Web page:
Karoi Council taken to task over devolution funds

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Karoi residents including a growing number of vendors who are complaining about lack of proper infrastructure are up against the council for failing to bring meaningful development to the town despite receiving funds from government
Karoi residents including a growing number of vendors who are complaining about lack of proper infrastructure are up against the council for failing to bring meaningful development to the town despite receiving funds from government

Nhau Mangirazi

Residents and ratepayers in Karoi, a town about 260km from Harare in Mashonaland West, have taken the council over information on how authorities spend funds from government’s devolution funds.

In a letter dated August 23, residents’ representatives including Karoi Residents Trust (KAREST), Karoi Urban Residents Association (KURA) and Karoi Residents and Ratepayers Association have demanded receipts and tender records of Devolution Funds from its inception.

The representatives also requested the receipts of all plant and equipment acquired using public funds.

“This will help the community to understand how council has utilized devolution funds from inception,’’ reads part of the letter copied to District Development Coordinator’s office.

The residents further requested to be furnished with all financial records regarding purchases of plant, equipment and machinery by the council.

“Due to provisions to our constitutional mandate as enshrined in the Freedom of Information Act: on Access to information where every Zimbabwean citizen or permanent resident, including juristic persons and the Zimbabwean media has the right of access to any information held by the State or by any institution or agency of government at every level, in so far as the information is required in the interests of public accountability,” the residents’ representatives said.

“Part III of the same act says request for access to information as any person who wishes to request access to information from any public entity, public commercial entity or the holder of a statutory office in accordance with the rights granted under this Act may apply in writing in a prescribed manner to an information officer of the public entity, public commercial entity or holder of a statutory office concerned. We this request to be furnished with above request information at your earliest convenience.”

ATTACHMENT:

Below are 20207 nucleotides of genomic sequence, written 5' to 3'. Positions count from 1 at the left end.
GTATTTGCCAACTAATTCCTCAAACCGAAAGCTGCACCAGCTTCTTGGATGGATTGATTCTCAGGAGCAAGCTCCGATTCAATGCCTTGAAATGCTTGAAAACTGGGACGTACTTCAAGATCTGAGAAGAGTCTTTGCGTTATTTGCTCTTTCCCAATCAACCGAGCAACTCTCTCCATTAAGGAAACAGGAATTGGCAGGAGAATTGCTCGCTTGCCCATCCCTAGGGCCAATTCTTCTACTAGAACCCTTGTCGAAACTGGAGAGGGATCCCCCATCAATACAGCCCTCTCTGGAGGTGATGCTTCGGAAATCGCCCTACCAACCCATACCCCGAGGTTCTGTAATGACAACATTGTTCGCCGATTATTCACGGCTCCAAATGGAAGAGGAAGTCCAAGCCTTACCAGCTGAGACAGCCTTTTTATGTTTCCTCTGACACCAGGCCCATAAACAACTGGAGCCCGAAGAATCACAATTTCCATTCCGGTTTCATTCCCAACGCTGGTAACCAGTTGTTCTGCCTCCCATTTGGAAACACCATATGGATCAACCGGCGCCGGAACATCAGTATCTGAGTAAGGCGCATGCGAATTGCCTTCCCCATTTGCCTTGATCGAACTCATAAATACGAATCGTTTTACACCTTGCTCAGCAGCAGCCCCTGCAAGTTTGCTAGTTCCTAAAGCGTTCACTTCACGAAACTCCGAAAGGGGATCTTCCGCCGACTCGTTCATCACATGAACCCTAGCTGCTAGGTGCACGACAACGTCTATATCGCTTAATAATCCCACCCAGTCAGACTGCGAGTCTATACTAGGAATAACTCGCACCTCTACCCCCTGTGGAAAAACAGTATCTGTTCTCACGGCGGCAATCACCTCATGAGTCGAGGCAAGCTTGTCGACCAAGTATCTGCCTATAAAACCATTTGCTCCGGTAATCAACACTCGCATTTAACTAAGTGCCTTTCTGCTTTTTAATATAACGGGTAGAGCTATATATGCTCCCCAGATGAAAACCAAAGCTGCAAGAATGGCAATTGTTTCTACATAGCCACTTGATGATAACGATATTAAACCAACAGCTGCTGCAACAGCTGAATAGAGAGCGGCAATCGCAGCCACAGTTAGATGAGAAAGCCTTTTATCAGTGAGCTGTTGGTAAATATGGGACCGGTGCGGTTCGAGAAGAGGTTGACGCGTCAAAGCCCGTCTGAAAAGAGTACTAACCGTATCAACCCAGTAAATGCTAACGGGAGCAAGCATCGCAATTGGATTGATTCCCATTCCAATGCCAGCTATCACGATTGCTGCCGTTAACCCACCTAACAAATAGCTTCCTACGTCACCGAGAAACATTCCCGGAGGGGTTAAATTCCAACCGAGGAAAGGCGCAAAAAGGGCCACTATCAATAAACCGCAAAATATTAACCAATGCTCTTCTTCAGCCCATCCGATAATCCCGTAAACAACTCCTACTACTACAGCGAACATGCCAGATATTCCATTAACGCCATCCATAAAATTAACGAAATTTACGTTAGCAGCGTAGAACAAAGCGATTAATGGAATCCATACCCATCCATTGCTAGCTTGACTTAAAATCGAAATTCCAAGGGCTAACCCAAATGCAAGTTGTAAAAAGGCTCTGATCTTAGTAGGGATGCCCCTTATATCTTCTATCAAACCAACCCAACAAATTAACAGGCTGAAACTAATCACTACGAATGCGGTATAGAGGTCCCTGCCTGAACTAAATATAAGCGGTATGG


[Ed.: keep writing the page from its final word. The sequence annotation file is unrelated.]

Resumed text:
The latest move comes hardly a few weeks after the council shutdown a social media platform – KTC Client Relations – after residents demanded council to be transparent, accountable and improve service delivery.

Karoi Town Council spokesperson Precious Nharara denied that the local authority had mutilated the Freedom of Information Act a few weeks after government introduced the law.

“Council’s information disclosure initiatives will continue to fully work in line with the laws of the land and with sound corporate governance dictates.

“As council, we will duly abide by the Freedom of Information Act on access to information. Council will continue to arrange interface and consultative sessions with residents and stakeholders, post Covid-19.

“Council will also enhance its visibility and presence on digital information spaces to ensure maximum utilization of all media, in information dissemination and disclosure.”

Tag a Life, a local non-government organization, has been promoting the Freedom of Information Act in communities around Zimbabwe since its enactment.

Tag-A-Life director Nyari Mashayamombe called on citizens to utilize the new law as it will help marginalized communities to demand their rights whenever they feel like.

She said the act will help marginalized communities have access information to relevant information from government, councils and local authorities.

“This is about basic human rights including right to water, right to health, food, shelter and how it can be enhanced. Women, girls and the disabled have suffered for too long without enabling environment on access to information. The new law will help out all marginalized communities,” she said.

The Freedom of Information Act replaced the Access to Information and Protection of Privacy Act (AIPPA) that was deemed repressive.

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